November 9, 2015 – In the largest genomic analysis of puberty timing in men, new research conducted by scientists at the University of Cambridge and 23andMe* shows that the timing of puberty in males and females is influenced by many of the same-shared genetic factors. The study results are the first to quantify the strongly shared genetic basis for puberty timing between the sexes.
Published this week in Nature Communications, the study is the largest genomic analysis of puberty to look at both men and women. Previous work had identified 106 genetic variants that alter puberty timing in females, and the current study shows that those same genetic factors have very similar effects on male puberty timing. The study looked at genetic information of more than 55,000 male 23andMe customers who consented to participate in research. Following this first analysis, the collected data was compared to existing data from more than 250,000 women. The study focused on the genetic regions that influence age at voice breaking – a distinct developmental milestone that happens to young men as their larynx (voice box) lengthens when exposed to male hormones.
"Our study shows that although there are obvious physical differences in pubertal development between boys and girls, many of the underlying biological processes governing it are the same. It also shows that the age when men's voices break, even when recalled decades after the event, is an informative measure of puberty timing," says co-author Dr. Felix Day from the MRC Epidemiology Unit at the University of Cambridge.
"Until now, most of our understanding of the biological regulation of puberty timing has come from large studies of healthy women, in whom the stages of puberty are usually easier to remember, or studies of patients affected by rare disorders. Research has been scarce in men, largely because investigators have disregarded the accuracy that men can recall pubertal events," explains study lead Dr. John Perry (also from the MRC Epidemiology Unit at the University of Cambridge).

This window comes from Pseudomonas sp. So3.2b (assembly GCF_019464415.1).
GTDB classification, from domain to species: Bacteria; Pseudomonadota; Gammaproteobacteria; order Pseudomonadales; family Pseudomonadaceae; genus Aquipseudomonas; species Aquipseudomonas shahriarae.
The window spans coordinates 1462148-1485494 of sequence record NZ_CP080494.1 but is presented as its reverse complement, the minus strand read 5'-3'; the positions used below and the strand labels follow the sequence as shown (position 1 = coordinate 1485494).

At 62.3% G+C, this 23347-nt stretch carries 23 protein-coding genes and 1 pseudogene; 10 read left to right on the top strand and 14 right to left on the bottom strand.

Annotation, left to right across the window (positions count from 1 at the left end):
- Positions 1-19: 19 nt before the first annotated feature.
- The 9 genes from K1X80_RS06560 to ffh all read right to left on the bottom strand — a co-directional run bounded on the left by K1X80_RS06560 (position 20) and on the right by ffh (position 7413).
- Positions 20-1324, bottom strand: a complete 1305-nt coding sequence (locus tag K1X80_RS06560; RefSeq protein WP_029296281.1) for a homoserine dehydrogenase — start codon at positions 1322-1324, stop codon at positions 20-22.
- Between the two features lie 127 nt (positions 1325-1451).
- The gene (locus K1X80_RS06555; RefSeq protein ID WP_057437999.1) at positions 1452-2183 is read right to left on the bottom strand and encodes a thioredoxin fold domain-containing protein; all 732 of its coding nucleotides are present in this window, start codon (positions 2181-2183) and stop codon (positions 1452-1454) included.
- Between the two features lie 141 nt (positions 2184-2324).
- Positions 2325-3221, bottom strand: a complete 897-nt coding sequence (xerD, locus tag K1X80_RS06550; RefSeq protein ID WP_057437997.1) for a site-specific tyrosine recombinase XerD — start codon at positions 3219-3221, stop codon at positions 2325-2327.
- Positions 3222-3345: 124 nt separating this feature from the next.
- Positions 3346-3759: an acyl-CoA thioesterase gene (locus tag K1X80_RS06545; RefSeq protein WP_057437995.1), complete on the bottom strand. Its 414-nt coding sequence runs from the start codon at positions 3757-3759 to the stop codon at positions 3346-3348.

In addition, the study finds five new genetic variants associated with puberty timing, some acting through known hormone pathways, others through previously overlooked hormone pathways.
One of the main aims of this study was to look at the relevance of male puberty timing in impacting health and the development of diseases. The study found that many of the genes involved in puberty timing were also shared with diseases that appear later in life. For most diseases, earlier puberty appeared genetically linked to poorer health outcomes.
Co-lead Dr. Ken Ong (also from the MRC Epidemiology Unit at the University of Cambridge) concludes, "There was already good evidence in women that earlier puberty timing leads to higher risks for health outcomes later in life such as Type 2 diabetes, obesity and cardiovascular disease. We now show that the same is true in men. The next steps will be to understand how to prevent early puberty in boys and girls, possibly by reducing childhood overweight and obesity, or by other means."
Notes to editors:
For further information or to request an interview with a researcher, please contact:
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Paper: Felix R. Day, Brendan Bulik-Sullivan, David A. Hinds Hilary K. Finucane, Joanne M. Murabito, Joyce Y. Tung, Ken K. Ong & John R.B. Perry. Shared genetic aetiology of puberty timing between sexes and with health-related outcomes. Nature Communications (2015)
Link once embargo lifts: http://dx.doi.org/10.1038/ncomms9842
The Medical Research Council is at the forefront of scientific discovery to improve human health. Founded in 1913 to tackle tuberculosis, the MRC now invests taxpayers' money in some of the best medical research in the world across every area of health. Thirty-one MRC-funded researchers have won Nobel prizes in a wide range of disciplines, and MRC scientists have been behind such diverse discoveries as vitamins, the structure of DNA and the link between smoking and cancer, as well as achievements such as pioneering the use of randomised controlled trials, the invention of MRI scanning, and the development of a group of antibodies used in the making of some of the most successful drugs ever developed. Today, MRC-funded scientists tackle some of the greatest health problems facing humanity in the 21st century, from the rising tide of chronic diseases associated with ageing to the threats posed by rapidly mutating micro-organisms. http://www.mrc.ac.uk
The MRC Epidemiology Unit is a department at the University of Cambridge. It studies the genetic, developmental and environmental factors that cause obesity, type 2 diabetes and related metabolic disorders. The outcomes from these studies are then used to develop strategies for the prevention of these diseases in the general population. http://www.mrc-epid.cam.ac.uk
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23andMe, Inc. is the leading personal genetics company. Founded in 2006, the mission of the company is to help people access, understand and benefit from the human genome. 23andMe has more than one million customers worldwide, with over 80 percent consented to participate in research. 23andMe, Inc. is located in Mountain View, CA. More information is available at http://www.23andMe.com.
*Data was contributed by 23andMe customers who provided informed consent to take part in this research under a protocol approved by the AAHRPP-accredited institutional review board, Ethical and Independent Review Services.
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